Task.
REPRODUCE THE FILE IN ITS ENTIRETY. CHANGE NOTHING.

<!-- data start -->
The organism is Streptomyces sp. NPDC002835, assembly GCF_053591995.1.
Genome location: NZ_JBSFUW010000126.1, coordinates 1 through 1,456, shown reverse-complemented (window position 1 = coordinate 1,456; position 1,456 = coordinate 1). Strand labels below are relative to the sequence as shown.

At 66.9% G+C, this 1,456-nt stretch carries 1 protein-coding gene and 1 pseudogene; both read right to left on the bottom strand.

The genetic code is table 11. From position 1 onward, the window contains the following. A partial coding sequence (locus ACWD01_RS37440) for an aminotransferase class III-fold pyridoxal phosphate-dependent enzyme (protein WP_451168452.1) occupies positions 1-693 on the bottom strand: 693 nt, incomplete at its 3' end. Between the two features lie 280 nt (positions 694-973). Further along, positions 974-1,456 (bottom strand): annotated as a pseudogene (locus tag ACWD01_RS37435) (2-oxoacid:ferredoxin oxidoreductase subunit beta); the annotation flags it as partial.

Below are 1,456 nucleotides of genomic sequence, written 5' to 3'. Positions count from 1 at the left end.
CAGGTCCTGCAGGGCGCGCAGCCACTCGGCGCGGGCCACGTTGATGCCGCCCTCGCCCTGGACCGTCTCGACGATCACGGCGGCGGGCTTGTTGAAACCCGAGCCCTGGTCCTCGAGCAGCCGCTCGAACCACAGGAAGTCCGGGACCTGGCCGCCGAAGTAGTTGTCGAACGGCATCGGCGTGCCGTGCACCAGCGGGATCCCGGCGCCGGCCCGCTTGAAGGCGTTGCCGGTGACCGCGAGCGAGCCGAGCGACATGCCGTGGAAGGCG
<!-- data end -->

The organism is Streptomyces sp. NPDC002835, assembly GCF_053591995.1.
Genome location: NZ_JBSFUW010000126.1, coordinates 1 through 1,456, shown reverse-complemented (window position 1 = coordinate 1,456; position 1,456 = coordinate 1). Strand labels below are relative to the sequence as shown.

At 66.9% G+C, this 1,456-nt stretch carries 1 protein-coding gene and 1 pseudogene; both read right to left on the bottom strand.

The genetic code is table 11. From position 1 onward, the window contains the following. A partial coding sequence (locus ACWD01_RS37440) for an aminotransferase class III-fold pyridoxal phosphate-dependent enzyme (protein WP_451168452.1) occupies positions 1-693 on the bottom strand: 693 nt, incomplete at its 3' end. Between the two features lie 280 nt (positions 694-973). Further along, positions 974-1,456 (bottom strand): annotated as a pseudogene (locus tag ACWD01_RS37435) (2-oxoacid:ferredoxin oxidoreductase subunit beta); the annotation flags it as partial.

Below are 1,456 nucleotides of genomic sequence, written 5' to 3'. Positions count from 1 at the left end.
CAGGTCCTGCAGGGCGCGCAGCCACTCGGCGCGGGCCACGTTGATGCCGCCCTCGCCCTGGACCGTCTCGACGATCACGGCGGCGGGCTTGTTGAAACCCGAGCCCTGGTCCTCGAGCAGCCGCTCGAACCACAGGAAGTCCGGGACCTGGCCGCCGAAGTAGTTGTCGAACGGCATCGGCGTGCCGTGCACCAGCGGGATCCCGGCGCCGGCCCGCTTGAAGGCGTTGCCGGTGACCGCGAGCGAGCCGAGCGACATGCCGTGGAAGGCG